Logged onto Multiple Computers User Logged into Multiple Hosts A user attempted to log on from multiple computers.

NetWitness UEBA Use Cases for Windows Logs

NetWitness UEBA focuses on providing advanced detection capabilities to guard enterprises from insider threats. These could either be compromised trusted users of the network, or alternatively, a malicious external attacker taking advantage of credentials acquired by using advanced account takeover techniques.

Identity theft typically begins with the theft of credentials, which are then used to obtain unauthorized access to resources and to gain control over the network. Attackers may also exploit compromised non-admin users to obtain access to resources for which they have administrative rights, and then escalate those privileges.

An attacker who uses stolen credentials may trigger suspicious network events while accessing resources. Detecting illicit credential use is possible, but requires that you separate attacker activity from the high volume of legitimate events. NetWitness UEBA helps you separate possibly malicious activity from the otherwise abnormal, but not risky, user actions.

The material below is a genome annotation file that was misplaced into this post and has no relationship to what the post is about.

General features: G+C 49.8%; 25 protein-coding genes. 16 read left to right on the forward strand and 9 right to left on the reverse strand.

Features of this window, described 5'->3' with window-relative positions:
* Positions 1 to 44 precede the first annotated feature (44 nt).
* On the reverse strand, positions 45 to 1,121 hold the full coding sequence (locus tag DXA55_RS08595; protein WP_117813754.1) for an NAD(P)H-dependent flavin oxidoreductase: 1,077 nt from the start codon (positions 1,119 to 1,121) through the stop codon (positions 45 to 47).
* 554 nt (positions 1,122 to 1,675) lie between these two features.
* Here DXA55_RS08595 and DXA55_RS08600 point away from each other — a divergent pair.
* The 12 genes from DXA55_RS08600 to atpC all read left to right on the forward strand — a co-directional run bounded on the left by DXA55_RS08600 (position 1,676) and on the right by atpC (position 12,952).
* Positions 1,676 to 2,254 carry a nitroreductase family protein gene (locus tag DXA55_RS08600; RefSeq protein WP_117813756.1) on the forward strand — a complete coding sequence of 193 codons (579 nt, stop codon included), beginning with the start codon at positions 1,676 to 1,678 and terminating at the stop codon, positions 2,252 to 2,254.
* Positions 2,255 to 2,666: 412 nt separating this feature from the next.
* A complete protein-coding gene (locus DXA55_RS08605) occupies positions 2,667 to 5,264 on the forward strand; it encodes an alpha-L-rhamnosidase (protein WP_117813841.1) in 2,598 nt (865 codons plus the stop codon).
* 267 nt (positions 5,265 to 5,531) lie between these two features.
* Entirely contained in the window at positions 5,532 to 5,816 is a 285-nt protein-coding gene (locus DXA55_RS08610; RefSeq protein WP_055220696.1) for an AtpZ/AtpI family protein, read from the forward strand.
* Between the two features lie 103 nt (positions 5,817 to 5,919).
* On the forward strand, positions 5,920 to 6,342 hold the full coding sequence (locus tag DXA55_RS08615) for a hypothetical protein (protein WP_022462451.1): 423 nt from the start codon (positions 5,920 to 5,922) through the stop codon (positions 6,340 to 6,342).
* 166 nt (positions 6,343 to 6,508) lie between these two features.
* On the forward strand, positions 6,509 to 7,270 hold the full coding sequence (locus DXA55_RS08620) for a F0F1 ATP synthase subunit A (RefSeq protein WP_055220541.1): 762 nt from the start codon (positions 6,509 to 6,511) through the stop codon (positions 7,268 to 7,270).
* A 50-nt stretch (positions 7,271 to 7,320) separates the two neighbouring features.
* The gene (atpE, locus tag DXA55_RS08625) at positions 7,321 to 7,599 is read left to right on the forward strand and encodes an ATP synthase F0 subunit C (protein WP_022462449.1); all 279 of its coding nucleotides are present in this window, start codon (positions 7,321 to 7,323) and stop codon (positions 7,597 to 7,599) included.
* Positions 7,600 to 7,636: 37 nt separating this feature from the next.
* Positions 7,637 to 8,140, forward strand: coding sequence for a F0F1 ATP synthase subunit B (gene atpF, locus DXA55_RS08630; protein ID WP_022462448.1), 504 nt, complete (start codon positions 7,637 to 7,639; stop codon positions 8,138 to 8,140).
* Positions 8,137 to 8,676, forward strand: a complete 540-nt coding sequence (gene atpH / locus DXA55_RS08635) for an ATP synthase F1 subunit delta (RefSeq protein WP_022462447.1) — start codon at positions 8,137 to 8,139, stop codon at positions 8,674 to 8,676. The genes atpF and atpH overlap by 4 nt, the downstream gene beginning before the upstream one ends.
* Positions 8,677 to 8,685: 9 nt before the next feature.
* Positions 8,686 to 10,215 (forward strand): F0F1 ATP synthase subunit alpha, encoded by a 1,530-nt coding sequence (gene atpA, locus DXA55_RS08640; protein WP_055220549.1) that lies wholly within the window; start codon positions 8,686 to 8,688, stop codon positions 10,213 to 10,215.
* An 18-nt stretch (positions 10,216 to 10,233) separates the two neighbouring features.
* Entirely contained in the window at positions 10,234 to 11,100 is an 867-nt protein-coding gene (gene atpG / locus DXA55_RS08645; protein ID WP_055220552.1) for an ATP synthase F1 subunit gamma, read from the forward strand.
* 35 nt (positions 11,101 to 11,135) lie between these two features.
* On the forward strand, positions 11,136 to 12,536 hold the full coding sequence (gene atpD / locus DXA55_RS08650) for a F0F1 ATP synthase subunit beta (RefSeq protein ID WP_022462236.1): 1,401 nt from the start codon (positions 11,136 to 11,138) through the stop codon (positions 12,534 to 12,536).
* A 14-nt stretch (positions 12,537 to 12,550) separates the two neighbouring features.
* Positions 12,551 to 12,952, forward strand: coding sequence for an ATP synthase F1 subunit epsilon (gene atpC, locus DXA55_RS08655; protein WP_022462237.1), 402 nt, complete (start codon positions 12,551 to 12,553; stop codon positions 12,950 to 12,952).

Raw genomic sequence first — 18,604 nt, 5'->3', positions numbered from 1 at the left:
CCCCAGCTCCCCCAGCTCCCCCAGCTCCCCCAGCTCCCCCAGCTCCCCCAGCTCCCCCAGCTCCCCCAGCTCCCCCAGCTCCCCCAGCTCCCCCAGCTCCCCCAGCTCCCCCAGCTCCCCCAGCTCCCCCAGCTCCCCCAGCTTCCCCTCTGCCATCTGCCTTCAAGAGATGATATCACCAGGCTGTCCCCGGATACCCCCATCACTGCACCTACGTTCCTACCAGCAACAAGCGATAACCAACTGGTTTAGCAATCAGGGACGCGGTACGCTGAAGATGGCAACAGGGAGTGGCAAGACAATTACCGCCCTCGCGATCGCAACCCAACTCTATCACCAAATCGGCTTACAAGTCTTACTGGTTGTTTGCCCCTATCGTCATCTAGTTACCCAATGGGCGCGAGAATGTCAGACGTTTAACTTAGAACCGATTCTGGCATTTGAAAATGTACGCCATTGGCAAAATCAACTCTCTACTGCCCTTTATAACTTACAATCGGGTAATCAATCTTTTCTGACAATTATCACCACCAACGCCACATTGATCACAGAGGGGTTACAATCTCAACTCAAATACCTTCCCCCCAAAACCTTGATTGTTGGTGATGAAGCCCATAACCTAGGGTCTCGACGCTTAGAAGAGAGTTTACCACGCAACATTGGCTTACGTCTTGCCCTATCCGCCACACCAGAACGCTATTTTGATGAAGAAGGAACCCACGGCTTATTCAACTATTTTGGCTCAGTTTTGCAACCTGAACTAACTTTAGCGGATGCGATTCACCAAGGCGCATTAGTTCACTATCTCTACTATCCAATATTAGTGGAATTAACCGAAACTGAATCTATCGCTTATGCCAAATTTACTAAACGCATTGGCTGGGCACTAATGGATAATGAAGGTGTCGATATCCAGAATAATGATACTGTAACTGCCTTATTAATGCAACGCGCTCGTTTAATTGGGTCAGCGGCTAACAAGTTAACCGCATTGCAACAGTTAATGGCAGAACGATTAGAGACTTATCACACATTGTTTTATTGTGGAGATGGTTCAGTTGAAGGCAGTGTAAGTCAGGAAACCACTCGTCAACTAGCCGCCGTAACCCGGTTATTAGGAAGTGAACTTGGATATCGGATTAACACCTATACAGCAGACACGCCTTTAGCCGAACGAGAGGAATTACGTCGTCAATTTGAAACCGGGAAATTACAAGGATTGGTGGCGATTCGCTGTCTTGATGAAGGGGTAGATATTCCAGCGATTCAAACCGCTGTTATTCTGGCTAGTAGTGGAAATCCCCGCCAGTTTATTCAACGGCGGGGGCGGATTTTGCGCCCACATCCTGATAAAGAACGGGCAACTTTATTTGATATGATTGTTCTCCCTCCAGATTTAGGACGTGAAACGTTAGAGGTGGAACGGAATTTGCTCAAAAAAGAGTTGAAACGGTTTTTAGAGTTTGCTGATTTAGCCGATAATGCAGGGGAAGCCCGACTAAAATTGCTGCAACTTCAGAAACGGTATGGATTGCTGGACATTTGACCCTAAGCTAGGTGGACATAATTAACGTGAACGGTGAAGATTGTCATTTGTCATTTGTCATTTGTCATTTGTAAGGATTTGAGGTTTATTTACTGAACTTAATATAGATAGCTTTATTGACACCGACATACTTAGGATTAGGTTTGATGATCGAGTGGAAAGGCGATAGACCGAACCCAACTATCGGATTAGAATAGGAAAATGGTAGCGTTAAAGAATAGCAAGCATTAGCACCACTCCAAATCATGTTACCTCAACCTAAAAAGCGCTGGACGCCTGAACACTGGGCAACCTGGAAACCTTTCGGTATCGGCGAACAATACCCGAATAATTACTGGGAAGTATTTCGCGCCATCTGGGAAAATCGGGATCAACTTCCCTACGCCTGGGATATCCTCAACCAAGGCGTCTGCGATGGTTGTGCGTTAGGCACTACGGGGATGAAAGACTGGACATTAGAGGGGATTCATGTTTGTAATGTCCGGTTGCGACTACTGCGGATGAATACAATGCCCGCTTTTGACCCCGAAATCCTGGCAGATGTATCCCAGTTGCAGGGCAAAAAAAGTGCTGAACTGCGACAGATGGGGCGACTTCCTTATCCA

The following use cases define certain risk types, and the corresponding system capabilities used for their detection. You can review the use cases, represented by their Alert Type and Description, to gain an initial understanding of the related risky behavior of each. Using NetWitness UEBA, you can then drill down into the Indicators that reflect the possibly risky user activities to learn more. For more information about NetWitness UEBA-supported indicators, see NetWitness UEBA Indicators.